(near the Chinese Temple)
Barely a month old when I stayed there, Hutcha is a cozy resort tucked away inside Mae Nam. The individual villas have a modern Asian aesthetic, including an open-air (but still private) bathroom. Every bedroom opens out to a lanai where you can lounge around in front of the klongs (canals) that weave around the resorts’ footpath. It’s a tranquil setting that offers a fresh, quiet perspective on Samui. The beach is easily accessible, and from there you can try windsurfing or wakeboarding, as this side of the island gets more wind and bigger waves. The resort also has a pool, free WiFi, and a restaurant that serves delicious Thai cuisine. Fair warning: staying in Mae Nam requires a commitment to enjoy the area’s seclusion. Otherwise, regular cab rides to Chaweng can be very expensive, averaging 800 baht ($24) roundtrip.
Banana Fan Sea
201 Moo 2
Chaweng Beach Rd.
This tastefully designed beachfront resort is the classic luxury Thai accommodation. Villas are set amid a lush tropical garden; you can dine by the sea at Baitong restaurant, which has scrumptious seafood and offers traditional Thai cooking classes, and there are a pool and jacuzzi that face the beach. A full range of services is available, including babysitting and Thai massage, which you can have on the sand. A host of watersports activities are provided, and should you want to go on a tour of the island, the resort will easily arrange it for you. It’s a great choice for a resort, one that will make you feel like you’re getting the best of Samui.
There are over 5,000 resorts and hotels in Samui, so if none of these suit your needs, look around for more options online. Try www.kohsamui.com/.
Eating out is one of the best parts of visiting Thailand. Even if your tolerance for spiciness is low, there are so many flavorful Thai dishes, especially when the seafood is fresh. My two best meals in Samui were in two completely different restaurants.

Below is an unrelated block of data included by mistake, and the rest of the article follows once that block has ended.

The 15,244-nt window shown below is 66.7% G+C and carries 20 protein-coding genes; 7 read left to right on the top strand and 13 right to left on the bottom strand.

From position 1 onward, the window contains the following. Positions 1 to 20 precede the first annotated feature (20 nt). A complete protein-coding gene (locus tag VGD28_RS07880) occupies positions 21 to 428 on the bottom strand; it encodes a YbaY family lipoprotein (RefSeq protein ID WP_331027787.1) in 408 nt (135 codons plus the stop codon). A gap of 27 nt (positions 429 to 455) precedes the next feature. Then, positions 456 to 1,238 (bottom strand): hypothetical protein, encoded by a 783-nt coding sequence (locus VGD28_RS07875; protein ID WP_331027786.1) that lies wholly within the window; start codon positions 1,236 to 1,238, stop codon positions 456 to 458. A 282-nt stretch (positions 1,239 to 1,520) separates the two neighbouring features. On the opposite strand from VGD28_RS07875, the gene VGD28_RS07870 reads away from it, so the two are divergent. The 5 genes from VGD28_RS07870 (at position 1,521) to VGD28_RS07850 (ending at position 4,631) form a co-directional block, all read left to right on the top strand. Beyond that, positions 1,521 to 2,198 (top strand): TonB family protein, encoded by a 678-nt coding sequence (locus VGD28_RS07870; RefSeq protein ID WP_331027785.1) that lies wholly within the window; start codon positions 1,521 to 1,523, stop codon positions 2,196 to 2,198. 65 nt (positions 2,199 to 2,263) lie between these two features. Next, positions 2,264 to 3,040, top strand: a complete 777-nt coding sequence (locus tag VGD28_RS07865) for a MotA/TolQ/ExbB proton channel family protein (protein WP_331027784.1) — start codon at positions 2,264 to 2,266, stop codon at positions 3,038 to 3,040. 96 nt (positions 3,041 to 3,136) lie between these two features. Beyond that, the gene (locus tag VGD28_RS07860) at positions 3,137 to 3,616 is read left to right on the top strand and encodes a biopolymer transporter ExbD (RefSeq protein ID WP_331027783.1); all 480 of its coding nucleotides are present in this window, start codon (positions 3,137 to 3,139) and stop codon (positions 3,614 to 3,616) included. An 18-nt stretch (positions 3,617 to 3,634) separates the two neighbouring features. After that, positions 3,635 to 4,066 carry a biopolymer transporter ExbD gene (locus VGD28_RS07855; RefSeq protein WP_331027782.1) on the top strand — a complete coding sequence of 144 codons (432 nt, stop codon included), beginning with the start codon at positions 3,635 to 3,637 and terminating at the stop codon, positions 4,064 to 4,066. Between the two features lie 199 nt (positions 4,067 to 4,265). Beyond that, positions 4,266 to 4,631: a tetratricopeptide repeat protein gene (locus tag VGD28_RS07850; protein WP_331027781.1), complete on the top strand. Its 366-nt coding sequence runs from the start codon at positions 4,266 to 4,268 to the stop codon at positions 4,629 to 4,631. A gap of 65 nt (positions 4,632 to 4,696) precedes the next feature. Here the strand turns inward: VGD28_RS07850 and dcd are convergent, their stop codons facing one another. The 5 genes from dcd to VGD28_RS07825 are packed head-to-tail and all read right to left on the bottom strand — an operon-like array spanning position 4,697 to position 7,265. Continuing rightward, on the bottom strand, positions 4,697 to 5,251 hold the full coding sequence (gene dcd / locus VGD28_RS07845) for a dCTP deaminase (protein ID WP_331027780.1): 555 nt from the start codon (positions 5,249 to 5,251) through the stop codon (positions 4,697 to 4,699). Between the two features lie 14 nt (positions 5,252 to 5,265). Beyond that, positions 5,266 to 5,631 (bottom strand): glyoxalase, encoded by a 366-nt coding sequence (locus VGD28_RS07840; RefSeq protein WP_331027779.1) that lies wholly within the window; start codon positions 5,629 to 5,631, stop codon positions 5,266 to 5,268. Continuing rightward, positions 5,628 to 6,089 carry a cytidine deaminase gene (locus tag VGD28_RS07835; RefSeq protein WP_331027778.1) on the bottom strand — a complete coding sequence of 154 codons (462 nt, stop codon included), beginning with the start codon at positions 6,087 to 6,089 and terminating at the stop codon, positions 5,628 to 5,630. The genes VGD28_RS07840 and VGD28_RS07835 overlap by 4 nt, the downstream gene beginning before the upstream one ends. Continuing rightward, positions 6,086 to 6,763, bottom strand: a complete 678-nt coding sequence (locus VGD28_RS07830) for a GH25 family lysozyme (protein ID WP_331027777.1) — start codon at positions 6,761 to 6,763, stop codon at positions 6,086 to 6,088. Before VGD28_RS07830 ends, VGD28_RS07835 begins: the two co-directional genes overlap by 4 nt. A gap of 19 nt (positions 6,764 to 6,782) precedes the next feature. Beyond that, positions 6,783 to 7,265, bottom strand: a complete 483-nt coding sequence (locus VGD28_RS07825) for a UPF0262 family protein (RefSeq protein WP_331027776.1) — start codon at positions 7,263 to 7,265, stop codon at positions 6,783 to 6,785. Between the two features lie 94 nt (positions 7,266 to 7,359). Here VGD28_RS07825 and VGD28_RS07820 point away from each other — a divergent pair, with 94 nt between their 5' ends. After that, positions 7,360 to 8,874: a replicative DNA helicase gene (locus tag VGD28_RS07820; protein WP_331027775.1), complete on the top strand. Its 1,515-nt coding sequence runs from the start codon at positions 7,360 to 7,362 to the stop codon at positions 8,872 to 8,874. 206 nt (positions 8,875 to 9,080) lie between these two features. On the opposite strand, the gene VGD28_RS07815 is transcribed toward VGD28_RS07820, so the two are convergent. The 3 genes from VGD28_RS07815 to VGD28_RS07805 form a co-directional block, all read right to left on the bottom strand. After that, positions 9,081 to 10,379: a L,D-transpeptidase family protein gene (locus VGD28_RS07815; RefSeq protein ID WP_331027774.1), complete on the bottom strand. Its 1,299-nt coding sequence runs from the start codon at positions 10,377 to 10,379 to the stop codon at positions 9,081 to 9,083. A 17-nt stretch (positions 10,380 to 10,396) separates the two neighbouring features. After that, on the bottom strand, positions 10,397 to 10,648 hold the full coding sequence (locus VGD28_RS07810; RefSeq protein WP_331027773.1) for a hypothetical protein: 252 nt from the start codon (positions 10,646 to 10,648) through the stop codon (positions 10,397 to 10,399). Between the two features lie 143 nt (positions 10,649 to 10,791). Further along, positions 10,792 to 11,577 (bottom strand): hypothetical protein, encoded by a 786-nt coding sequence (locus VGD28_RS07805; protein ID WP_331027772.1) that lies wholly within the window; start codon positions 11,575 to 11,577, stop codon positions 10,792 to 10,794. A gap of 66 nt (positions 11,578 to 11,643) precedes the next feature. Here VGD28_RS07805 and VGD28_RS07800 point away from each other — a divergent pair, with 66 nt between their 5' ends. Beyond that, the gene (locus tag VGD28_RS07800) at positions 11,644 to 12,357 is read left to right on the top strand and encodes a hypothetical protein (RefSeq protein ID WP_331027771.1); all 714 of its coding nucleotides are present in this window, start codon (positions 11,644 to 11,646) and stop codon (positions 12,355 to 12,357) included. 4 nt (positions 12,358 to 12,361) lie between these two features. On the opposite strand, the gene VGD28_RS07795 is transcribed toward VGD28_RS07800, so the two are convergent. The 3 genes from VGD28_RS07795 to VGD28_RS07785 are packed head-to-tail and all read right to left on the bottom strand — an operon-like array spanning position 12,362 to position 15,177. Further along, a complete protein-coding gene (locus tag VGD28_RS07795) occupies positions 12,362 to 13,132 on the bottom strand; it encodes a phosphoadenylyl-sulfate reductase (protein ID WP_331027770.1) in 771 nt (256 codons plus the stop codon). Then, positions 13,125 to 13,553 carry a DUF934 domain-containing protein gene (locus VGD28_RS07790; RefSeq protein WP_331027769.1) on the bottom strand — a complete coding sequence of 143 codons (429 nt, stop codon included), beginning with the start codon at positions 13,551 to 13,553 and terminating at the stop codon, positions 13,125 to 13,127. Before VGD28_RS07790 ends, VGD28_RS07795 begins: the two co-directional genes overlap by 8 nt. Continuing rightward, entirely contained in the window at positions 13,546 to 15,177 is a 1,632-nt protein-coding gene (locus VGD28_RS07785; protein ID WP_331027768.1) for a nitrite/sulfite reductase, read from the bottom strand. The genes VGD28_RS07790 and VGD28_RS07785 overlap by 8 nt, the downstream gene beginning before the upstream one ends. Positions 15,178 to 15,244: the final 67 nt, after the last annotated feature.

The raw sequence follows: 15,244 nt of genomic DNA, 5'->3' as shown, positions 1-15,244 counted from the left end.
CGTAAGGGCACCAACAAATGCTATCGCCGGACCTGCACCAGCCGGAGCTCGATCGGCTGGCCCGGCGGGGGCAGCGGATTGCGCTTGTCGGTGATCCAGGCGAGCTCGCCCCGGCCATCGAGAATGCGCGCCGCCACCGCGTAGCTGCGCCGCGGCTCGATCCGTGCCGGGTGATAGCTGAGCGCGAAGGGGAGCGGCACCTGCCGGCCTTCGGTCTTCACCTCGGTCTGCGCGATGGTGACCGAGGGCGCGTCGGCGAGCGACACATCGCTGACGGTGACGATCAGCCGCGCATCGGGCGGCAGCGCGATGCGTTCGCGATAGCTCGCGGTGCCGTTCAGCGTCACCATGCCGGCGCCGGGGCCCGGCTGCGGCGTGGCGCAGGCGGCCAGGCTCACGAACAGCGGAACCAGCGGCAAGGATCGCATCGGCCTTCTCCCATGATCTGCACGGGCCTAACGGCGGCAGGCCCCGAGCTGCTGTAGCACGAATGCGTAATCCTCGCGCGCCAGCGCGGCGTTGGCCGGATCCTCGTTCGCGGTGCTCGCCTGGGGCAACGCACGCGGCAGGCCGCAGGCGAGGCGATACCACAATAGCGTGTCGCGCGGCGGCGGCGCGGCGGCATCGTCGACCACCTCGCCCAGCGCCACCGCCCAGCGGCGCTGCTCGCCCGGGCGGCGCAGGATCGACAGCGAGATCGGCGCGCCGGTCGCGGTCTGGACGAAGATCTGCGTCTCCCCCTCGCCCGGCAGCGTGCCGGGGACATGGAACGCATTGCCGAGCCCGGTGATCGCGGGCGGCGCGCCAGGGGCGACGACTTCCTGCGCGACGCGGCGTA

The first was at Eat Sense (11 Moo 2, Chaweng Beach; 66-7741-4242), the most famous seafood restaurant on the island. Dine on a romantic beachfront terrace with low lighting and chill-out music; if you’re bringing along the little ones, it’s best to go early. Their crispy fish is excellent -it would be wise to make a reservation, as the place is so popular.
The other top choice was a no-frills traditional Thai restaurant called Lucky’s. This nondescript eatery on the beach just has wooden tables and benches, but the food is amazing. They had the best tom kah gai (coconut soup with chicken), and fish so fresh they could have fished it out of the sea just before my meal.
Fisherman’s Village in Bhoput is another must-visit destination, especially if you can’t get enough of seafood.
Getting There & Getting Around
Most tourists enter Samui through Bangkok. Only Bangkok Air 66/02-265-5678) flies directly from Bangkok to Samui and back. During peak season, air fares can go up to 4,000 baht ($150) one-way. There are 16 flights a day each way, but Samui is such a popular destination that they fill up fast, especially on weekends. There are alternate ways to get to Samui, such as flying into the Suratthani airport, which is still in mainland Thailand. Crossing over to Koh Samui takes one to two hours by frequent ferry. There are also flights to Samui from other destinations, such as Phuket.
Most visitors don’t rent a car, but there are a few options for getting around Samui’s 50-km circumferential road. The easiest and most expensive is by taxi. Fares are predetermined by zones. The minimum you’ll pay for a cab ride is 200 baht (around $7) even if you’re just going two blocks away. Most tourists rent a motorcycle for a day for 200 baht, but unless you are an experienced motorcyclist, it’s unsafe to navigate through Samui traffic. The best way to travel distances you can’t walk is to hop on a songthaew -a red covered-roof pickup that plies a set route around the island. Think of it as a bus, only cooler. Fares start at 30 baht.
While the island is busy year-round, the best time to go is from February to April, when the sea is calm. June to October is monsoon season, so it’s best to avoid traveling around these months -you never know when a storm will hit and ruin your vacation. Also, pick accommodations on the island according to your needs. If your family plans on just doing some leisurely swimming, stay on the eastern side of the island like on Chaweng or Lamai beach. If you prefer to do some surfing or windsurfing, head to Mae Nam or Bho Phut (on the north side), where conditions are ideal — bigger waves and more wind. The north side is also the take-off point to nearby islands.